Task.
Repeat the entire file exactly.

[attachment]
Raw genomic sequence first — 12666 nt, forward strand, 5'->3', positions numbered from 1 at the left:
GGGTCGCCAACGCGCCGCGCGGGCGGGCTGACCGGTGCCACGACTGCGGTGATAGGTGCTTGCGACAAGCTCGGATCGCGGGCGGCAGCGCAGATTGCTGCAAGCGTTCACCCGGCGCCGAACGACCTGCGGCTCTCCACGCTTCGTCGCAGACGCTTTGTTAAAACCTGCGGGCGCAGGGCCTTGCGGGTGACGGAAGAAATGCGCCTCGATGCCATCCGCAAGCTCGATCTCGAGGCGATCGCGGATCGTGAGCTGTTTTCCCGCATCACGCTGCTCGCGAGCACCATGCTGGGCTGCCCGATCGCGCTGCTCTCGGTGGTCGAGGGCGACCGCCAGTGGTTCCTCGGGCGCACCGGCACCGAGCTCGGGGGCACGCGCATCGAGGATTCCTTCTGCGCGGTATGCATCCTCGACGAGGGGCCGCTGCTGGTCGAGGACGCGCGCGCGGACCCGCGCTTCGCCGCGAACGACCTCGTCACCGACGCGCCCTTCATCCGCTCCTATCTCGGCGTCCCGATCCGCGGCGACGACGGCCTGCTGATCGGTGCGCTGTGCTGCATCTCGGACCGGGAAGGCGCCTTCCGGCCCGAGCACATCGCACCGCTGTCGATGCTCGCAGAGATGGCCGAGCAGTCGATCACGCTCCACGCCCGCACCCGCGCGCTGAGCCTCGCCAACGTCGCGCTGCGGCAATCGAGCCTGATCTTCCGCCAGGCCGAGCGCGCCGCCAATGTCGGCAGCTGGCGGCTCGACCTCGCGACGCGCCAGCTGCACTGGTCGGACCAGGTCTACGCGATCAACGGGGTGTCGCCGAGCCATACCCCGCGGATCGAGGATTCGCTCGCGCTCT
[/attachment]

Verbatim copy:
Raw genomic sequence first — 12666 nt, forward strand, 5'->3', positions numbered from 1 at the left:
GGGTCGCCAACGCGCCGCGCGGGCGGGCTGACCGGTGCCACGACTGCGGTGATAGGTGCTTGCGACAAGCTCGGATCGCGGGCGGCAGCGCAGATTGCTGCAAGCGTTCACCCGGCGCCGAACGACCTGCGGCTCTCCACGCTTCGTCGCAGACGCTTTGTTAAAACCTGCGGGCGCAGGGCCTTGCGGGTGACGGAAGAAATGCGCCTCGATGCCATCCGCAAGCTCGATCTCGAGGCGATCGCGGATCGTGAGCTGTTTTCCCGCATCACGCTGCTCGCGAGCACCATGCTGGGCTGCCCGATCGCGCTGCTCTCGGTGGTCGAGGGCGACCGCCAGTGGTTCCTCGGGCGCACCGGCACCGAGCTCGGGGGCACGCGCATCGAGGATTCCTTCTGCGCGGTATGCATCCTCGACGAGGGGCCGCTGCTGGTCGAGGACGCGCGCGCGGACCCGCGCTTCGCCGCGAACGACCTCGTCACCGACGCGCCCTTCATCCGCTCCTATCTCGGCGTCCCGATCCGCGGCGACGACGGCCTGCTGATCGGTGCGCTGTGCTGCATCTCGGACCGGGAAGGCGCCTTCCGGCCCGAGCACATCGCACCGCTGTCGATGCTCGCAGAGATGGCCGAGCAGTCGATCACGCTCCACGCCCGCACCCGCGCGCTGAGCCTCGCCAACGTCGCGCTGCGGCAATCGAGCCTGATCTTCCGCCAGGCCGAGCGCGCCGCCAATGTCGGCAGCTGGCGGCTCGACCTCGCGACGCGCCAGCTGCACTGGTCGGACCAGGTCTACGCGATCAACGGGGTGTCGCCGAGCCATACCCCGCGGATCGAGGATTCGCTCGCGCTCT